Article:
How to measure an electric current?
Electric current is the flow of electric charge through a material. It is the rate at which electric charge flows past a point in a circuit. The flow of electric charge is typically carried by electrons, which are negatively charged particles.
The SI unit for current is the coulomb per second, or the ampere (A), which is an SI base unit:
1 ampere = 1A = 1 coulomb per second = 1 C/s.
Electric current can be measured using a device called an ammeter, which is designed specifically to measure the flow of electric charge through a conductor. There are several different types of ammeters, but they all work by measuring the magnetic field created by the flow of current through a conductor.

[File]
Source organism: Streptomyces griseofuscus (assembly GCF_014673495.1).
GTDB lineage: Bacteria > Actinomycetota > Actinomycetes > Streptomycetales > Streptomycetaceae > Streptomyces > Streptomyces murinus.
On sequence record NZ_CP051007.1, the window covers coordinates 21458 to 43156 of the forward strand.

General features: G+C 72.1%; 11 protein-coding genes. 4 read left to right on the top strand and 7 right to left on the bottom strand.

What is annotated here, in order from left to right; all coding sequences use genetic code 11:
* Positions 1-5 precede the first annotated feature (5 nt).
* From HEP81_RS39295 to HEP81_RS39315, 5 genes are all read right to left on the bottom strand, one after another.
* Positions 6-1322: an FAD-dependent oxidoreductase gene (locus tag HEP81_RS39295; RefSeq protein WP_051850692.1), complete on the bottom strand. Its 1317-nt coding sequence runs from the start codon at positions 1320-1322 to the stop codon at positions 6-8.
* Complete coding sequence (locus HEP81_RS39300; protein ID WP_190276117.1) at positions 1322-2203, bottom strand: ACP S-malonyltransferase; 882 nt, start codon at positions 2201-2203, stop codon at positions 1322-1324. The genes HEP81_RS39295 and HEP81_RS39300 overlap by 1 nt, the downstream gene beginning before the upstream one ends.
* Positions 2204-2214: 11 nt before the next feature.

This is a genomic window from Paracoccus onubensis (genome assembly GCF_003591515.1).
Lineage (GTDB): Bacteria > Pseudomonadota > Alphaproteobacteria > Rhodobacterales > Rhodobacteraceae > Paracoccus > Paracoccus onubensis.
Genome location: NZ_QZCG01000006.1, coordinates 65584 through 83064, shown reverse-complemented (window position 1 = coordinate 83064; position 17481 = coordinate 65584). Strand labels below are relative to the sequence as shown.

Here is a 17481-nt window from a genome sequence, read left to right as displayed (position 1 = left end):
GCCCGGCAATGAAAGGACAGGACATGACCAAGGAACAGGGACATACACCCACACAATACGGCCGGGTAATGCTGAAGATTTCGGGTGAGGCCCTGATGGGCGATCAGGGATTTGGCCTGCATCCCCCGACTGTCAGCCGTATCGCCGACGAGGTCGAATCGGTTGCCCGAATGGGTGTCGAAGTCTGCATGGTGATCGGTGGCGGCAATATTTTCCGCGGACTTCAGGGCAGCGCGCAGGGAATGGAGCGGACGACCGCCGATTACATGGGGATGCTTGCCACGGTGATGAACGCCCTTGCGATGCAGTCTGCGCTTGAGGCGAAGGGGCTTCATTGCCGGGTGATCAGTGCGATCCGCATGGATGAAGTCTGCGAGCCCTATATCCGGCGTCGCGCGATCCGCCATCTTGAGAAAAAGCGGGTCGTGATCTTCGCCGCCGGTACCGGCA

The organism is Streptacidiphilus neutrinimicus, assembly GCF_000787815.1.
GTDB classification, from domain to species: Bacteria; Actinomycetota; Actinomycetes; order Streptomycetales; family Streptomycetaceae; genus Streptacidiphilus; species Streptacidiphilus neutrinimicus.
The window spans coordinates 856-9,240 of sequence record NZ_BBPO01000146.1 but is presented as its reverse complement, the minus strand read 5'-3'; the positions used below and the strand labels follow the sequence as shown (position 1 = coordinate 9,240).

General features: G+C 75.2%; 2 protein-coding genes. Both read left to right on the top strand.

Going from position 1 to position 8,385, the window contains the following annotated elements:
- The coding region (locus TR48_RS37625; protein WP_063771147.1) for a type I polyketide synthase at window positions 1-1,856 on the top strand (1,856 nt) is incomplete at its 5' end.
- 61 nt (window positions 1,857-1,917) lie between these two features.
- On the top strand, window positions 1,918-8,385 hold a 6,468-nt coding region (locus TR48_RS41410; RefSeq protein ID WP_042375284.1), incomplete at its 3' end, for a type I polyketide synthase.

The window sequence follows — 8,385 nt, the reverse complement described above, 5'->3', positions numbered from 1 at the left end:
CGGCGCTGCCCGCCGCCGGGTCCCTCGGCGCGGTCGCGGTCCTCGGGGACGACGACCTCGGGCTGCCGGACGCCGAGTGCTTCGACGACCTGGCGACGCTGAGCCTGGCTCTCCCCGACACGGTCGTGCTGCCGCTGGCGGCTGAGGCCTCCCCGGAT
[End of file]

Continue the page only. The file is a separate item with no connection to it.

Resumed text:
To measure the current in a circuit using an ammeter, the ammeter is connected in series with the circuit, so that all of the current flowing through the circuit also flows through the ammeter. The ammeter typically has a low resistance, so that it does not significantly affect the current flow in the circuit.
Once the ammeter is connected in series with the circuit, the current can be read from the ammeter display. Some ammeters are analog, with a needle that moves along a scale to indicate the current, while others are digital, with a numerical readout that displays the current value.